Do Pacific Sleeper Sharks Prey on Steller Sea Lions?
As part of NMFS research to determine the decline of Steller sea lion
abundance off Alaska, ABL scientists conducted studies to determine whether
sleeper sharks prey on Steller sea lions, and if so, estimate the predation
rate. Evidence of shark predation on Steller sea lions would identify
a source of Steller sea lion mortality.
Analysis of 99 sleeper shark stomach contents collected during an initial
cruise in August 2001 indicated no evidence that sleeper sharks actively
prey on sea lions. A second and final cruise in the study was completed
in May 2002 using the chartered fishing vessel Norska. Of 99 sleeper shark
stomachs collected in the May cruise, 6 contained cetacean tissue and 4
contained unidentified mammal tissue. (The equal sample size from the August
and May cruises was coincidental). Species identification of unknown mammal
tissue and cetacean tissue by micro- satellite DNA analysis is pending.
During the May 2002 cruise, a combined total of 15 longline sets was completed
in the central Gulf of Alaska near Steller sea lion rookeries at Marmot
Island, Sugarloaf Island, Outer Pye Island, and Seal Rocks. It was important
that the field operations occur when sea lions pups were most vulnerable
to shark predation. May field operations were scheduled to occur when
sea lion pups are weaned (April - May). In addition to the 99 sleeper
sharks collected for stomach samples, 24 were released with archival satellite
tags. Sleeper shark lengths ranged from 140 to 330 cm total length (TL),
with most between 190 and 250 cm TL. Sleeper shark weight ranged from
15 to 210 kg, with most between 70 and 140 kg. The ratio of male to female
sharks was 0.65:1.
Archival satellite tags are being used to collect data on the sharks' geographic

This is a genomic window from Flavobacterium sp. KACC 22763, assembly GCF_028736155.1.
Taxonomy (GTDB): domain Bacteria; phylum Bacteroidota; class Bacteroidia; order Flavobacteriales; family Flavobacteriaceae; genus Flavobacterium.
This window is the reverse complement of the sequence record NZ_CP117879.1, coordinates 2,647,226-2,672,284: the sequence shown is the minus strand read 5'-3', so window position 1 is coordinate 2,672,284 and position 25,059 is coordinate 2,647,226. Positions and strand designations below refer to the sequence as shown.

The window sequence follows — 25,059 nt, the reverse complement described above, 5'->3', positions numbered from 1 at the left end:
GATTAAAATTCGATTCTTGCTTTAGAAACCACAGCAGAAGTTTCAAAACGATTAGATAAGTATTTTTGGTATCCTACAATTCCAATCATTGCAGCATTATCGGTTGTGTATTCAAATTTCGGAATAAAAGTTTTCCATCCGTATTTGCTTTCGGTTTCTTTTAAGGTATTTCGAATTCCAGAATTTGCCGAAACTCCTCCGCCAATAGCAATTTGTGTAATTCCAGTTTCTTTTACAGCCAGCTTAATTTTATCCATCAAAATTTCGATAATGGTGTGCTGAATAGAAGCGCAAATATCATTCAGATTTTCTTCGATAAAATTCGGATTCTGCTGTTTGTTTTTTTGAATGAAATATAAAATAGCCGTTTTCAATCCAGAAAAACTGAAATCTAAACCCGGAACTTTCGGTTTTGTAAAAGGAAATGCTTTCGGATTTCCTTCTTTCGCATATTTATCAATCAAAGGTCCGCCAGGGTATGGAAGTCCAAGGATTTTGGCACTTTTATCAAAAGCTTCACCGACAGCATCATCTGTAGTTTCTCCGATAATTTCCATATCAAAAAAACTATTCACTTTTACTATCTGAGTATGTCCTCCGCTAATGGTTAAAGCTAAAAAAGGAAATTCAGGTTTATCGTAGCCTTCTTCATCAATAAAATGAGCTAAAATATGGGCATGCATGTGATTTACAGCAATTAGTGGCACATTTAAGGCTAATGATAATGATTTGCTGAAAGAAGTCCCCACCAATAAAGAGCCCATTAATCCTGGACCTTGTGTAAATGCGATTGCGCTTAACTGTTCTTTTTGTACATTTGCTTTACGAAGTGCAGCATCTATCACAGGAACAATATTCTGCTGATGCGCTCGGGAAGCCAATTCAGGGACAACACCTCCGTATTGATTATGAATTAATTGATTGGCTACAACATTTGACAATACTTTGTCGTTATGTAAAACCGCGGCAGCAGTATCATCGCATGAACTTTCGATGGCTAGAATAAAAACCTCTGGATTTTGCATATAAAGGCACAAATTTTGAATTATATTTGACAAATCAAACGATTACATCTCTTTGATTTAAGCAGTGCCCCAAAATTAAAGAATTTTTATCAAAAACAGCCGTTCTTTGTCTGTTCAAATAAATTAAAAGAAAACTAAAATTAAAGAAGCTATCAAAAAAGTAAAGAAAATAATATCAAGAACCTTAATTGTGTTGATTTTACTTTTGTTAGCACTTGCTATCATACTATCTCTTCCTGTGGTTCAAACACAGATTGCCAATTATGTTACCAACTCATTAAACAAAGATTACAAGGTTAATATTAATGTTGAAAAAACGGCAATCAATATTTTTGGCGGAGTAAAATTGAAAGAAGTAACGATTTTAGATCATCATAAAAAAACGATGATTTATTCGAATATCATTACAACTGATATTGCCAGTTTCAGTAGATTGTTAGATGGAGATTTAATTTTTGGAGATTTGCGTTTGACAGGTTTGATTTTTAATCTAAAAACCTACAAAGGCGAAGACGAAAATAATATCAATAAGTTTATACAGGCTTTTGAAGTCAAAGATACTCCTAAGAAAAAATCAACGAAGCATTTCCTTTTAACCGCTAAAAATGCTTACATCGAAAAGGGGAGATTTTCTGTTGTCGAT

and vertical movements. By comparing sleeper shark movements to those
of Steller sea lions, we hope to determine if sleeper shark and sea lion
habitats overlap in time and space in the central Gulf of Alaska.
The 99 Pacific sleeper shark stomachs were analyzed from sharks sampled
during the May 2002 cruise; 83 contained food items, and 16 were empty.
Cephalopods (octopus and squid) were the dominant food category on a numerical
basis (80.7%), while Osteichthyes (bony fishes) were the dominant food
category by weight (41%), frequency of occurrence (76%). Mammal tissue
was the second most important diet item by percent weight (34%). Giant
Pacific octopus (Octopus dofleini), was the most important identified prey
species, representing 25% by weight and 36% by frequency of occurrence.
Other non-teleost prey included squid (Teuthoidea), and crabs (Decapoda),
teleost prey included Pacific cod (Gadus macrocephalus), Pacific salmon
(Onchorhynchus spp.), Pacific halibut (Hippoglossus stenolepis), arrowtooth
flounder (Atheresthes stomias), rockfish (Sebastes spp.), and sablefish
By Lee Hulbert.
Southeast Alaska Juvenile Sablefish Studies
Scientists from the ABL tagged and released 447 juvenile sablefish at St.
John Baptist Bay, Alaska, using the NOAA ship John N. Cobb during 1-6
June 2002. Most fish were age 1+, though some were age 2+. ABL scientists
have tagged and released juvenile sablefish in St. John Baptist Bay annually
since 1985. A pilot study also was implemented during this year's cruise
to learn more about the behavior and movements of juvenile sablefish in
near shore habitats. Acoustic tags were surgically implanted in ten age-1+
sablefish on 3 June. The tags transmit data on depth, water temperature